That method is known as linear progression. It looks like this.

Lets say it’s your first day training and your first exercies is the body weight squat.

You decide that you are going to perform 3 sets of 5 slow, and controlled body weight squats. Focusing on form and technique. Day two comes around, and you do the same thing.

Day three comes, and you are feeling stronger. So instead of doing 3 sets of 5, you decide to do 3 sets of 6. You do the same thing on day four.

Each week you add one more repititon to your sets of squats. See how this is progressing…

It’s in a linear fashion. You add a little bit more each workout. When you are using weights, you add a little bit of weight each workout. Over time, it adds up to a lot of weight.

That is linear progression. It is simple and easy to follow. But the reality is, is that progression fluctuates. It’s up, down, and almost never linear.

When you are training, you have to be prepared for the days that don’t go your way. When you don’t finish your workout strong, or when you hit a bump in the road and miss your work out entirely. There are so many things that can and will try to derail you from progressing. Both physical, and mental.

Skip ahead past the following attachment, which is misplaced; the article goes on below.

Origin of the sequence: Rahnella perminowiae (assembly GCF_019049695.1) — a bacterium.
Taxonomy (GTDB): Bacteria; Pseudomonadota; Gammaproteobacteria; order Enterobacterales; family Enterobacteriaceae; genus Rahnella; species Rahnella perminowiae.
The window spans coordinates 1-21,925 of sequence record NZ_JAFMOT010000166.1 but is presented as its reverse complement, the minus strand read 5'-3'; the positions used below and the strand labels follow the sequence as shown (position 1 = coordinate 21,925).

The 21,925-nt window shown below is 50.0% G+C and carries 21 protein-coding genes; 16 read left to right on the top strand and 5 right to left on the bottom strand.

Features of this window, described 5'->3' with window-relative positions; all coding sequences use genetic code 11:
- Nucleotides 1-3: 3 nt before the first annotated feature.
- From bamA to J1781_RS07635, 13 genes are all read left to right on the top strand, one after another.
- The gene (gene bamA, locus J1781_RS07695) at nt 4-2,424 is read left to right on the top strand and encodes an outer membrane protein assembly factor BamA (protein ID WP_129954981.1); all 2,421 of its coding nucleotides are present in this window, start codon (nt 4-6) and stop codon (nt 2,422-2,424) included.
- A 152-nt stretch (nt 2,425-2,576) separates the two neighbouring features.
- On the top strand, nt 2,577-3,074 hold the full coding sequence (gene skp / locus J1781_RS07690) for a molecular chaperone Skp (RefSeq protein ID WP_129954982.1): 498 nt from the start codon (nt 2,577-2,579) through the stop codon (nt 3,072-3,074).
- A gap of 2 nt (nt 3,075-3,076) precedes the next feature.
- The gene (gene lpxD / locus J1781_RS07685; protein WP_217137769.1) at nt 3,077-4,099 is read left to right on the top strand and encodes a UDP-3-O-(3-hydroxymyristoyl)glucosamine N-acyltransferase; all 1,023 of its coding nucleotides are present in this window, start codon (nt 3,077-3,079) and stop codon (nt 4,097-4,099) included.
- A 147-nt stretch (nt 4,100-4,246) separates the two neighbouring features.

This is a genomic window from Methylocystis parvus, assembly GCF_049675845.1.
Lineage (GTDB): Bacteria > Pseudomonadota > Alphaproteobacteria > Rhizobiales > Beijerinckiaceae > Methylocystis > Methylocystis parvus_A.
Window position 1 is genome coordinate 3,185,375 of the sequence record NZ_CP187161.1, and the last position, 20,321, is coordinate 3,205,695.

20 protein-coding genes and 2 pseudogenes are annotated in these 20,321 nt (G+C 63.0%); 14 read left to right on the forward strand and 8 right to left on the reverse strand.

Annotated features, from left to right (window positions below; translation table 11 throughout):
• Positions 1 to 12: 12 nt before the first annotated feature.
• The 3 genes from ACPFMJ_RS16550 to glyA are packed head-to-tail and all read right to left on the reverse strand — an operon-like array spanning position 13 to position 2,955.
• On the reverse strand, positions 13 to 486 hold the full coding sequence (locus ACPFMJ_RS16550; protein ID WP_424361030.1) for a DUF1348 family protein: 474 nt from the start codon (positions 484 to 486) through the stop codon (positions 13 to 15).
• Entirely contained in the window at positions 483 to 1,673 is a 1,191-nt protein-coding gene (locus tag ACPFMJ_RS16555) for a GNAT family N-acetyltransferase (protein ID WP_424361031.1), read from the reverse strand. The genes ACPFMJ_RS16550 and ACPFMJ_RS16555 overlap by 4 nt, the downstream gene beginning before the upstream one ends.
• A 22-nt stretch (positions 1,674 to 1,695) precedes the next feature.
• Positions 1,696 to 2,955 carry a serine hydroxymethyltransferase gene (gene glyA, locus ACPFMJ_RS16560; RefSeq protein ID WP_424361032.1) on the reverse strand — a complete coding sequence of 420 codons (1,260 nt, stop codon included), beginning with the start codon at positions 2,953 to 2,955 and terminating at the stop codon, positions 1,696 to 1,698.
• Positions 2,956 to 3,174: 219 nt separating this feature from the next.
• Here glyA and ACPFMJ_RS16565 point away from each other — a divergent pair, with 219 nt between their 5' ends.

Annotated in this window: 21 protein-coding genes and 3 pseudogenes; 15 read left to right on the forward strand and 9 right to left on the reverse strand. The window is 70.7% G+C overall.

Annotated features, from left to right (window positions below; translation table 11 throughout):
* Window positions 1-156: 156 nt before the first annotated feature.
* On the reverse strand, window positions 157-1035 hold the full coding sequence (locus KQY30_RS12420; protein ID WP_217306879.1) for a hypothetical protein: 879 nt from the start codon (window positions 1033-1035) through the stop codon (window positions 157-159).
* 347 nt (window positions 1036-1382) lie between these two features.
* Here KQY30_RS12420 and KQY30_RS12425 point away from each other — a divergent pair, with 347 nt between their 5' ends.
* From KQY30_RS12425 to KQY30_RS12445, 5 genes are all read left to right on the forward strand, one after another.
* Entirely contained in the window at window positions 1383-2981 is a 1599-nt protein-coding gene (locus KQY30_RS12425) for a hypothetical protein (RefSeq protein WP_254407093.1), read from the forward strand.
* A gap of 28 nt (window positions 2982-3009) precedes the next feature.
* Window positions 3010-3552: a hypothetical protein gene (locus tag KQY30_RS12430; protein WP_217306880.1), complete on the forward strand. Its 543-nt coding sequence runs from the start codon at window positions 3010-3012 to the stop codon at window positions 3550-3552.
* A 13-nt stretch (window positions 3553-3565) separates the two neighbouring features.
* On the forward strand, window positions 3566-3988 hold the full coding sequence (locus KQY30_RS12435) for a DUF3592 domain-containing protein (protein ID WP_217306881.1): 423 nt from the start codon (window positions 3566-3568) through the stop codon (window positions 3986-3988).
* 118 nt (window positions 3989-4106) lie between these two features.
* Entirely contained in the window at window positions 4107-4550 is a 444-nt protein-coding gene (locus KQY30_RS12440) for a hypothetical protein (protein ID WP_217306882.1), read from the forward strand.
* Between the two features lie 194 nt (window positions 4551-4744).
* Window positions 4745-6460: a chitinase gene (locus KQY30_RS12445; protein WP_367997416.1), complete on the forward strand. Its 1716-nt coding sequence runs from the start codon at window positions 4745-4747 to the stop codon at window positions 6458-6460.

But knowing why you started in the first place, is a sure fire way to keep you focused and going when things get tough.

And finally…a final reason.

3. No goal. No why. No reason behind training. You can call it whatever you want. The point is, when you don’t have a goal, you’re not going to see the results you want. You’re not going to have success.

To have success with strength training, you have to have a goal. You base your training around it. You plan based on it. You progress based on it. The more specific the goal, the better. For instance, wanting to lose 15 lbs in 5 months. Do-able!

Now it’s okay if you’re not specific with your goal. You’re goal may be as simple and straight forward as wanting to get stronger, or wanting to build muscle. Nine times out of ten, this is the way people put it. They’re not specific. Which at that point a conversation is had and they do get more specific with what they want.

At the end of the day, what people want is to feel good, and look good. They want to be happy and healthy. I am in the camp that says strength training is one of if not the best way to be happy, healthy, feel good, and look good.

I started out strength training for football, but soon after I did it becasue I genuinley enjoyed it. I don’t train for anything specific these days. I just want to be healthy. I am like the majority of the population.

What I want is straightforward, and simple. It wasn’t always like that, but it is now.

The love I have for strength training…I can’t describe it.

I learn more and more about it, and fall more and more in love with it, everyday. That’s what you should do when you love something so much.

Nurture the relationship you have with it.

I have ever since I was twelve, and will for the rest of my life.

I love strength training! It’s that simple.